Close

Workshops start when 20 to 25 participants have signed up. Please provide your information and we will email you when the next workshop is available.

Still unsure? Learn more about
the workshop here.

What Is Self-Management?

Simply put, self-management of arthritis is what you do to manage your disease. Self-management may well be the most important aspect of your arthritis management because it is directed by the single most important person to your health and well-being: you.

To some people, the importance of self-management comes as a surprise. After all, people with arthritis likely have several professionals already involved in their care -- a rheumatologist, a physical or occupational therapist and a pharmacist, for example – and all of them are important. Though each of these people is an important member of your health care team, they spend a limited amount of time with you. None of them knows you as well as you know yourself. Because arthritis affects everyone differently, it’s up to you to learn and practice what best helps you.

Part of self-management involves not only understanding and following the treatment prescribed by your doctor and other healthcare providers, but it also involves making lifestyle choices and acknowledging and addressing both the physical and emotional effects of arthritis. Self-management encompasses the choices you make each day to live well and stay healthy.

The Arthritis Self-Management Program helps people to develop self-management skills that work for them and their lifestyle, while gaining the confidence to carry them out.

Just like arthritis affects everyone differently, self-management is different for each person. Components of self-management may include the following:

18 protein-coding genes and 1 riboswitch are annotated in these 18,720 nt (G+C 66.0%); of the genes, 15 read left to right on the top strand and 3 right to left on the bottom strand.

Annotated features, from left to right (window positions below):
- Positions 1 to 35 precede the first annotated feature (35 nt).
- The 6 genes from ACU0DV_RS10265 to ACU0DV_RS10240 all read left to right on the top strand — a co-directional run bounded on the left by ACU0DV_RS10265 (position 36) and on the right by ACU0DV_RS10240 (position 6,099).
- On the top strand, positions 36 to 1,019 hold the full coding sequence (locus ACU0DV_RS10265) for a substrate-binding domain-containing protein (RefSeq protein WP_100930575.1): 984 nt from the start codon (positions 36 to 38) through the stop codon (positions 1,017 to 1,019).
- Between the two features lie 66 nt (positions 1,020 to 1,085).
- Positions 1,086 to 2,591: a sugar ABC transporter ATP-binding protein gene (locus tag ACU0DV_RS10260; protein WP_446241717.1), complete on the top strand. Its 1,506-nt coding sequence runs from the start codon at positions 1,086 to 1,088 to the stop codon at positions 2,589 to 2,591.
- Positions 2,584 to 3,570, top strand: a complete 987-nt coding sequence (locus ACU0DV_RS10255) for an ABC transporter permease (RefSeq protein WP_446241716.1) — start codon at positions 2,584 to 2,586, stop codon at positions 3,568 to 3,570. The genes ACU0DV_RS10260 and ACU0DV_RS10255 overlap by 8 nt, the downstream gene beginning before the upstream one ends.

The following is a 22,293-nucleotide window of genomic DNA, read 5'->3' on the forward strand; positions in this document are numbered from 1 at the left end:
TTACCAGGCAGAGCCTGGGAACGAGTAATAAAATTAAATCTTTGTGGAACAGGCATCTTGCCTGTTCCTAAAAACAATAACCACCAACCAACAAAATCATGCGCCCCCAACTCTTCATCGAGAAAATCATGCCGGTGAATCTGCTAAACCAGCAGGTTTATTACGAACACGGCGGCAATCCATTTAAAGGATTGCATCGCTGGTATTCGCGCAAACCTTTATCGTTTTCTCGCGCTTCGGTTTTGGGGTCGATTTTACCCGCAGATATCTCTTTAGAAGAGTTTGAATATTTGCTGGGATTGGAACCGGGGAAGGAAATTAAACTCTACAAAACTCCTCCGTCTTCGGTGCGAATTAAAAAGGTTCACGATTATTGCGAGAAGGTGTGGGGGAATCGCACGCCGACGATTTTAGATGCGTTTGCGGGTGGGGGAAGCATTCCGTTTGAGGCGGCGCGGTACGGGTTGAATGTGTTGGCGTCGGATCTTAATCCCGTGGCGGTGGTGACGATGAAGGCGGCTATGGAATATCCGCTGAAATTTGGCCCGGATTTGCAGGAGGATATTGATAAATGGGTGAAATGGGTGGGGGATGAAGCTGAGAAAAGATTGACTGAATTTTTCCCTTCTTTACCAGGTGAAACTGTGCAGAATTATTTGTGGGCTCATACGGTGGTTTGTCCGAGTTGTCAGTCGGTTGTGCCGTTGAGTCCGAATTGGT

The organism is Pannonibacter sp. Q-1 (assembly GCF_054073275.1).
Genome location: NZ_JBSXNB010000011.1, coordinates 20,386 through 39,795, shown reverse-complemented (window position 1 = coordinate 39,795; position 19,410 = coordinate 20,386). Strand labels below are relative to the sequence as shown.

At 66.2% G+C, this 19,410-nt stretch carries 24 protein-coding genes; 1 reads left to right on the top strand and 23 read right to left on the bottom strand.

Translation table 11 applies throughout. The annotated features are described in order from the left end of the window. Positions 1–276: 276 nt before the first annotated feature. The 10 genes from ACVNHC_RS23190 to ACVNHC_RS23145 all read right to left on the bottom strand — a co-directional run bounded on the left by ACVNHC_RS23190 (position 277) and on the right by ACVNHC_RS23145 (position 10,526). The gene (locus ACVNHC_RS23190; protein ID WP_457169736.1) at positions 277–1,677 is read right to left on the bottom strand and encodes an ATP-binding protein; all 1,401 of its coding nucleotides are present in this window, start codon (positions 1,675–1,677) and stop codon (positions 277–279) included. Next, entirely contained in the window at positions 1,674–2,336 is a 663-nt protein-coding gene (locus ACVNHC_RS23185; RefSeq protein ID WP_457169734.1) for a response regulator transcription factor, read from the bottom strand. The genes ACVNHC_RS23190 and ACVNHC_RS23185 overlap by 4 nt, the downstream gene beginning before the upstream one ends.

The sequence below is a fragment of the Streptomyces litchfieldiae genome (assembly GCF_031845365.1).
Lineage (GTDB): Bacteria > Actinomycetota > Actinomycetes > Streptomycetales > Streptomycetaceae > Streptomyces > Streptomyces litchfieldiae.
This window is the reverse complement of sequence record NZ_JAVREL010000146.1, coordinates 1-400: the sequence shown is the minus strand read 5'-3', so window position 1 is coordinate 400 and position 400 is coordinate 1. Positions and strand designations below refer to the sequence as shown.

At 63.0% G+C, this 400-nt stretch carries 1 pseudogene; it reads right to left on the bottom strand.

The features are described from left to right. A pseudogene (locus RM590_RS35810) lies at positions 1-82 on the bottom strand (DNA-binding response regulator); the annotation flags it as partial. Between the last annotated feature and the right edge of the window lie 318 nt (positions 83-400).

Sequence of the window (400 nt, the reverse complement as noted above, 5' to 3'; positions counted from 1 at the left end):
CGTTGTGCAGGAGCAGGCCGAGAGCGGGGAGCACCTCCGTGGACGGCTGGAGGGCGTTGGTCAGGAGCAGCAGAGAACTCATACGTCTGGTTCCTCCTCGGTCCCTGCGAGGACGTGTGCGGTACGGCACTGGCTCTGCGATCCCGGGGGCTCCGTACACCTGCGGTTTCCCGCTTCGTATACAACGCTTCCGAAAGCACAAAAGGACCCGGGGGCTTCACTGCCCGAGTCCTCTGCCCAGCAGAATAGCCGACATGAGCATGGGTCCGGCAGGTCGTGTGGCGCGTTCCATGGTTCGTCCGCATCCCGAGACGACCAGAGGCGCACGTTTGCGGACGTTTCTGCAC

Techniques to deal with problems such as pain and fatigue. As almost everyone with arthritis is painfully aware, pain isn’t always relieved by medications alone. Self-management involves learning non-medical pain management techniques that work for you and practicing them when pain relief needs a boost. Similarly, fatigue is a common problem that can be caused by the underlying disease process or the stress of living day to day with the pain and limitations of a chronic disease. Learning and using techniques to manage fatigue are key to living well with arthritis.

Exercise. Though it might seem counterintuitive when you’re in pain, exercise is something you can do for yourself that can have an important impact on your arthritis and your health. Exercise can help in many ways.  It strengthens muscles that support your painful joints, preserves and increases joint range of motion, improves sleep quality, boosts your mood and sense of well-being and helps you lose excess pounds that add stress to painful joints.

Healthy eating. While there is no specific diet for arthritis, eating healthfully is crucial to being healthy.  Plus, when combined with regular exercise, a healthy diet helps you maintain a healthy weight, which can reduce your risk of heart disease and alleviate pressure from the lower extremities, helping to ease pain in the knees hips and feet. Research shows that for people who are overweight, losing even a modest amount of weight can reduce the pain of knee OA significantly.

Effective communication. Whether you’re discussing your symptoms or treatment options with your doctor or explaining to your spouse or child why you need their help with simple tasks, effective communication is essential to managing your arthritis and your life.  Effective self-managers reach out when they need it. 

Making informed treatment decisions. Your doctor can and will recommend treatments, but the decision to pursue a particular treatment plan and follow it consistently is ultimately up to you. For that reason, it is important to know as much about a treatment as you can before you start it. Depending on how complicated the treatment is, you may learn all you need to know by speaking with your doctor or reading the product label. For other treatments – such as infusions or surgery – you may want to research the treatment online or even speak with other people who have had it.

Improving sleep.  Arthritis pain can interfere with sleep. Loss of sleep can, in turn, worsen arthritis pain and fatigue. If pain makes it difficult to fall or stay asleep, practice techniques to promote sleep. Keep your bedroom dark, cool and quiet, and avoid caffeine or strenuous exercise in the evening.  Wind down before bedtime with a warm bath or by practicing relaxation techniques.  If you still have trouble sleeping, ask your doctor if a change in medication or the timing of medication may help.